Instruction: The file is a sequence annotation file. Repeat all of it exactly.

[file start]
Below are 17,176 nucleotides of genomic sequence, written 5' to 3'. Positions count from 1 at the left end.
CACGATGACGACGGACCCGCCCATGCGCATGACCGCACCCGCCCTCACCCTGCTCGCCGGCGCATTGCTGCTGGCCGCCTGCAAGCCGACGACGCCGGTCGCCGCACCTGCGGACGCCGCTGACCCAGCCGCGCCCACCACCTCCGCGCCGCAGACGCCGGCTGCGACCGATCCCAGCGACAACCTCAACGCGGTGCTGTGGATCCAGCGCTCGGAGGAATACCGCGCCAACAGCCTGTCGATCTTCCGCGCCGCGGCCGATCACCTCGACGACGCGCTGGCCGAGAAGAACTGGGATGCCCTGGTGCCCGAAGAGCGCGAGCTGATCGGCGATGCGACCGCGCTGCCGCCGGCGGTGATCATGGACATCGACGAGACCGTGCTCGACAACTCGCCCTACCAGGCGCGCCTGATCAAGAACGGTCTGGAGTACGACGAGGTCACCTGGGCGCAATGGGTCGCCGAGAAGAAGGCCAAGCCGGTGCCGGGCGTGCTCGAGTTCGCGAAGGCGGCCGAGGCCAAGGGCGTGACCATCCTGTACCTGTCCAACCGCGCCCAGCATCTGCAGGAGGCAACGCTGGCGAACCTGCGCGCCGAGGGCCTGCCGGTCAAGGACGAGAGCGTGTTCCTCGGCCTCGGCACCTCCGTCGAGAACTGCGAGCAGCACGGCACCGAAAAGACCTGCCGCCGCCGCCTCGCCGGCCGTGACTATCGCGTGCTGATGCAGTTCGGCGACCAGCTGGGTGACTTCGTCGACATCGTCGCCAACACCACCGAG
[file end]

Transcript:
Below are 17,176 nucleotides of genomic sequence, written 5' to 3'. Positions count from 1 at the left end.
CACGATGACGACGGACCCGCCCATGCGCATGACCGCACCCGCCCTCACCCTGCTCGCCGGCGCATTGCTGCTGGCCGCCTGCAAGCCGACGACGCCGGTCGCCGCACCTGCGGACGCCGCTGACCCAGCCGCGCCCACCACCTCCGCGCCGCAGACGCCGGCTGCGACCGATCCCAGCGACAACCTCAACGCGGTGCTGTGGATCCAGCGCTCGGAGGAATACCGCGCCAACAGCCTGTCGATCTTCCGCGCCGCGGCCGATCACCTCGACGACGCGCTGGCCGAGAAGAACTGGGATGCCCTGGTGCCCGAAGAGCGCGAGCTGATCGGCGATGCGACCGCGCTGCCGCCGGCGGTGATCATGGACATCGACGAGACCGTGCTCGACAACTCGCCCTACCAGGCGCGCCTGATCAAGAACGGTCTGGAGTACGACGAGGTCACCTGGGCGCAATGGGTCGCCGAGAAGAAGGCCAAGCCGGTGCCGGGCGTGCTCGAGTTCGCGAAGGCGGCCGAGGCCAAGGGCGTGACCATCCTGTACCTGTCCAACCGCGCCCAGCATCTGCAGGAGGCAACGCTGGCGAACCTGCGCGCCGAGGGCCTGCCGGTCAAGGACGAGAGCGTGTTCCTCGGCCTCGGCACCTCCGTCGAGAACTGCGAGCAGCACGGCACCGAAAAGACCTGCCGCCGCCGCCTCGCCGGCCGTGACTATCGCGTGCTGATGCAGTTCGGCGACCAGCTGGGTGACTTCGTCGACATCGTCGCCAACACCACCGAG